Why not consult with farmers over geopark?

SIR, —  Yet again, Newry, Mourne and Down Council is expounding the benefits of a geopark to encourage more visitors to the area while, at the same time, crying about how to ‘manage’ all the folk who currently visit. 

Do council officials and our elected representatives not see the irony in all of this? You can’t have your  cake and eat it.

The farming community and others have always maintained that our roads infrastructure cannot cope with a large influx of visitors and their concerns have been proven correct.

However, instead of setting up more management committees to sort out the problem, why don’t those concerned use good old-fashioned common sense?

Put double yellow lines along the affected roads and have the PSNI tour past periodically and impose a £60 fine or tow away offending cars. 

That would ‘encourage’ walkers to use the car parks that are provided especially at Carrick Little, at the very low cost of £3 and 

which, to date, many are reluctant to use.

In other places where prior to this farmers have been refused planning permission for car parks and other visitor facilities, speedily grant the necessary permission and part of the problem is solved.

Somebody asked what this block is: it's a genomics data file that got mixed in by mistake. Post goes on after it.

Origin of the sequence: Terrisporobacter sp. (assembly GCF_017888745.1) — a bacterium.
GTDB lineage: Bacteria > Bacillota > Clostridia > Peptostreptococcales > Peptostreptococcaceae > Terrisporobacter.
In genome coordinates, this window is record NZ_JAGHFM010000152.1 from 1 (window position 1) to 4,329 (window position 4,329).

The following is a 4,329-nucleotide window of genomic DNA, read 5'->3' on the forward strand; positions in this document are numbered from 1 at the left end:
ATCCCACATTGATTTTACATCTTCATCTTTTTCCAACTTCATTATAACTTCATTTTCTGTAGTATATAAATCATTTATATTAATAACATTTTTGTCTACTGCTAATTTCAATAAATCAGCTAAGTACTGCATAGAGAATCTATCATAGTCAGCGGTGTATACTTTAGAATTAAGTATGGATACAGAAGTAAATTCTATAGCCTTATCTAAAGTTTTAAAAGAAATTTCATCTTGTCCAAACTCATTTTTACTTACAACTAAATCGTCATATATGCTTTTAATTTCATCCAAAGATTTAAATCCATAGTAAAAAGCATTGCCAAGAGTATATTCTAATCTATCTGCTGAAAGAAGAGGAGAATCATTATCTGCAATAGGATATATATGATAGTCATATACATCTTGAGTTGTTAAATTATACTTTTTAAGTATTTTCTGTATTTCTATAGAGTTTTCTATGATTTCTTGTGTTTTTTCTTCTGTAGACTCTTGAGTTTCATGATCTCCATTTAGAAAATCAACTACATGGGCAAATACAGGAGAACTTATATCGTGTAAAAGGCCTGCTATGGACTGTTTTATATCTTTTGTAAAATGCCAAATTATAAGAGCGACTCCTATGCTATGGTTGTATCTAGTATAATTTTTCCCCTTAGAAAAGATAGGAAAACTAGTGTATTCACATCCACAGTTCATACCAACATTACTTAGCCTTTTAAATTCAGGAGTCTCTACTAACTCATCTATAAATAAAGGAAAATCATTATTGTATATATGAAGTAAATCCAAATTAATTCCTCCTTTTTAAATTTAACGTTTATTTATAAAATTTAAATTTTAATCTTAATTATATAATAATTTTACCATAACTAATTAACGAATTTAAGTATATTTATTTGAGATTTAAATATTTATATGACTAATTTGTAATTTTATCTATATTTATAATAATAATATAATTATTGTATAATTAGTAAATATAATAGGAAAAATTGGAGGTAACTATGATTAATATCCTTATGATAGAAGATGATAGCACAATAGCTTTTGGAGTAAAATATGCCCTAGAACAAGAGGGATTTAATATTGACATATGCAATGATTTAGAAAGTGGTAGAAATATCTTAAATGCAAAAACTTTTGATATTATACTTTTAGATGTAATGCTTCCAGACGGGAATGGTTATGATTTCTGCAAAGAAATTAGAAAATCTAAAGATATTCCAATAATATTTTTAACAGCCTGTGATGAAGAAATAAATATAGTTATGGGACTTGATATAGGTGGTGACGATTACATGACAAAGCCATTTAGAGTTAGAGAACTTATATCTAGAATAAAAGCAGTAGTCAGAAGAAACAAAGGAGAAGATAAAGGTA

Also ensure there are plenty of bins for litter.

A senior council director was recently quoted as saying that the local authority “is happy to continue with meetings with the Ulster Farmers’ Union (UFU) and all stakeholders with respect to the geopark. This isn’t strictly correct. 

The council only ‘consulted’ with the farmers at -in events and shows, while the UFU held a meeting in Newcastle last year and invited the council along to put forward its proposal, but declined to do so. 

I have personally asked for a public meeting so that everyone could hear both sides of the argument, but my requests have been ignored. If the council has a sound case for a geopark, why is it so afraid of a public meeting?

It is interesting to note that a multi-agency meeting of stakeholders that the council is planning to organise does not include the UFU or farming representatives, nor the mountain trustees who own most of the mountains crossed.

In addition, residents, particularly those from the Bloody Bridge area who have all kinds of problems with parking and litter, have been excluded from the meeting.

This is exactly what any future management body could look like — an unelected quango of so-called educated people controlling the peasants by telling them what they can and cannot do. Therein lies the similarity with a national park with whatever rules and regulations are made up as time goes on.

It is my understanding that members of the Geological Survey of Northern Ireland who are working with Newry, Mourne and Down Council to push forward the geopark are on record as saying their ultimate aim is for a national park.

Yours etc,